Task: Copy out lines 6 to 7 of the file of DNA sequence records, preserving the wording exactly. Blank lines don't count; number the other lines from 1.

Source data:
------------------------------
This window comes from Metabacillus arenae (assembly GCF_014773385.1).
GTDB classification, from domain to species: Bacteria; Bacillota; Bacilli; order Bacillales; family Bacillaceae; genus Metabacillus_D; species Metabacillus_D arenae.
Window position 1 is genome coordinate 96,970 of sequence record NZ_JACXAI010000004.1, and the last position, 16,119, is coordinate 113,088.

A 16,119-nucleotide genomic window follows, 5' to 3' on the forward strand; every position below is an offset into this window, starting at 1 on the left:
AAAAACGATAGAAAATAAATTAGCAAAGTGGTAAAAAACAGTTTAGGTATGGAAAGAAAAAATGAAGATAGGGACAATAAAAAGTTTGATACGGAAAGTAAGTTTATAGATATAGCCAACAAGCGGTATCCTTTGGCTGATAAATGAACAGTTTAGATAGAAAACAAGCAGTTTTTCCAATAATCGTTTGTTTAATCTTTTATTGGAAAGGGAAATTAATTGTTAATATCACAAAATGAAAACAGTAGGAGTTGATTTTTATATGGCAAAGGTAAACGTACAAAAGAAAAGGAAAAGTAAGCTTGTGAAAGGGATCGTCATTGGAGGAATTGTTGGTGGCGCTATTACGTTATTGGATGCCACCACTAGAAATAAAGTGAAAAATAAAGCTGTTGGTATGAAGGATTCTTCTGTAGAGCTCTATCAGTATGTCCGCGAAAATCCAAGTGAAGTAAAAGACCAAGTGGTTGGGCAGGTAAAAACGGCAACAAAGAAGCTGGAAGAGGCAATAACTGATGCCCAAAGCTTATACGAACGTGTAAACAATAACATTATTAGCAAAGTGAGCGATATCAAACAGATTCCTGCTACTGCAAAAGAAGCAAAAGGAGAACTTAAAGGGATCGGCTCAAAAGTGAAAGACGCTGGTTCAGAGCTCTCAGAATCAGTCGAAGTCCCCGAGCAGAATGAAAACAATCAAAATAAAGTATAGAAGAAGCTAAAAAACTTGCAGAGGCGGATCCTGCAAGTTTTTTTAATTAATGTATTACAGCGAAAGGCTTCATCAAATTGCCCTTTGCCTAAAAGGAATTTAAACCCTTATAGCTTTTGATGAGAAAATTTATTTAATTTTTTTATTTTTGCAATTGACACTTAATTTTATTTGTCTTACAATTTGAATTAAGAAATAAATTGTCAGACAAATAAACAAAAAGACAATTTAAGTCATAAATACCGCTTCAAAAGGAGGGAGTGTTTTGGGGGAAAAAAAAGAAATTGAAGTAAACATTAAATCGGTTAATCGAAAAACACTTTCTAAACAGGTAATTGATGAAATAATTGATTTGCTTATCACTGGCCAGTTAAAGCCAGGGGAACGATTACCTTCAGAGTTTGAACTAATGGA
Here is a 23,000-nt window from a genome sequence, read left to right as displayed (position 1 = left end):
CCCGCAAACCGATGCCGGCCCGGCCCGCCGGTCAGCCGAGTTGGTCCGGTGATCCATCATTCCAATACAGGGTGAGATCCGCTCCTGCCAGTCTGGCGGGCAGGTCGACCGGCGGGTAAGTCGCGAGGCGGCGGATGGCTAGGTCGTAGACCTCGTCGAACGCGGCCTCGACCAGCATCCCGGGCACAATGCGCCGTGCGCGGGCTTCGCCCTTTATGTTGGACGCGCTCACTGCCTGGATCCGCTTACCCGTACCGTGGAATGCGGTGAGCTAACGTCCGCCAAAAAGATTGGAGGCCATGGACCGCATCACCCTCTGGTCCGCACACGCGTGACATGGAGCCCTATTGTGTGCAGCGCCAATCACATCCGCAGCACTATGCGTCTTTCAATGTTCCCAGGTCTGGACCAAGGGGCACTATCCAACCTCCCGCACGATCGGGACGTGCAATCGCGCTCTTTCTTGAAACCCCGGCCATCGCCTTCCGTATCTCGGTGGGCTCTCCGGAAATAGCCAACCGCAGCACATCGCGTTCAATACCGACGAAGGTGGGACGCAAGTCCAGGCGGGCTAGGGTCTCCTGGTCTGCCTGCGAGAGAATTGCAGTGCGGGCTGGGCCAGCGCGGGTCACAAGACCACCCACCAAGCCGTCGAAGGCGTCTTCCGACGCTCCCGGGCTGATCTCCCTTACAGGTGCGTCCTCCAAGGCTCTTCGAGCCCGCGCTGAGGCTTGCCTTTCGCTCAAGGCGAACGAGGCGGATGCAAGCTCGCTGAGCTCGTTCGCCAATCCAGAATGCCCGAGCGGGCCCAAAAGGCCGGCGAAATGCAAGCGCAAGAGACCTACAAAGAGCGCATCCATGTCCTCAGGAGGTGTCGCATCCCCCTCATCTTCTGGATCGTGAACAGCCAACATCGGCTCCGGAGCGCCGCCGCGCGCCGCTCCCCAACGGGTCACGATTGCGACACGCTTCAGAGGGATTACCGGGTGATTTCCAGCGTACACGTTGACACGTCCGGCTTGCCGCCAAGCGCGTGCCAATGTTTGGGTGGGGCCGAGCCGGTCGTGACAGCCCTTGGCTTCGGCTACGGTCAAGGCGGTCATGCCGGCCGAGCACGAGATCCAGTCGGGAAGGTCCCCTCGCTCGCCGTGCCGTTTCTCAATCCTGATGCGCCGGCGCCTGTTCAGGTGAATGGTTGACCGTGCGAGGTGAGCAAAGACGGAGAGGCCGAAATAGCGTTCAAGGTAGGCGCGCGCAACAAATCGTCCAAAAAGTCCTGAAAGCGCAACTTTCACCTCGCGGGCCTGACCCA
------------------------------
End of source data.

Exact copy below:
Here is a 23,000-nt window from a genome sequence, read left to right as displayed (position 1 = left end):
CCCGCAAACCGATGCCGGCCCGGCCCGCCGGTCAGCCGAGTTGGTCCGGTGATCCATCATTCCAATACAGGGTGAGATCCGCTCCTGCCAGTCTGGCGGGCAGGTCGACCGGCGGGTAAGTCGCGAGGCGGCGGATGGCTAGGTCGTAGACCTCGTCGAACGCGGCCTCGACCAGCATCCCGGGCACAATGCGCCGTGCGCGGGCTTCGCCCTTTATGTTGGACGCGCTCACTGCCTGGATCCGCTTACCCGTACCGTGGAATGCGGTGAGCTAACGTCCGCCAAAAAGATTGGAGGCCATGGACCGCATCACCCTCTGGTCCGCACACGCGTGACATGGAGCCCTATTGTGTGCAGCGCCAATCACATCCGCAGCACTATGCGTCTTTCAATGTTCCCAGGTCTGGACCAAGGGGCACTATCCAACCTCCCGCACGATCGGGACGTGCAATCGCGCTCTTTCTTGAAACCCCGGCCATCGCCTTCCGTATCTCGGTGGGCTCTCCGGAAATAGCCAACCGCAGCACATCGCGTTCAATACCGACGAAGGTGGGACGCAAGTCCAGGCGGGCTAGGGTCTCCTGGTCTGCCTGCGAGAGAATTGCAGTGCGGGCTGGGCCAGCGCGGGTCACAAGACCACCCACCAAGCCGTCGAAGGCGTCTTCCGACGCTCCCGGGCTGATCTCCCTTACAGGTGCGTCCTCCAAGGCTCTTCGAGCCCGCGCTGAGGCTTGCCTTTCGCTCAAGGCGAACGAGGCGGATGCAAGCTCGCTGAGCTCGTTCGCCAATCCAGAATGCCCGAGCGGGCCCAAAAGGCCGGCGAAATGCAAGCGCAAGAGACCTACAAAGAGCGCATCCATGTCCTCAGGAGGTGTCGCATCCCCCTCATCTTCTGGATCGTGAACAGCCAACATCGGCTCCGGAGCGCCGCCGCGCGCCGCTCCCCAACGGGTCACGATTGCGACACGCTTCAGAGGGATTACCGGGTGATTTCCAGCGTACACGTTGACACGTCCGGCTTGCCGCCAAGCGCGTGCCAATGTTTGGGTGGGGCCGAGCCGGTCGTGACAGCCCTTGGCTTCGGCTACGGTCAAGGCGGTCATGCCGGCCGAGCACGAGATCCAGTCGGGAAGGTCCCCTCGCTCGCCGTGCCGTTTCTCAATCCTGATGCGCCGGCGCCTGTTCAGGTGAATGGTTGACCGTGCGAGGTGAGCAAAGACGGAGAGGCCGAAATAGCGTTCAAGGTAGGCGCGCGCAACAAATCGTCCAAAAAGTCCTGAAAGCGCAACTTTCACCTCGCGGGCCTGACCCA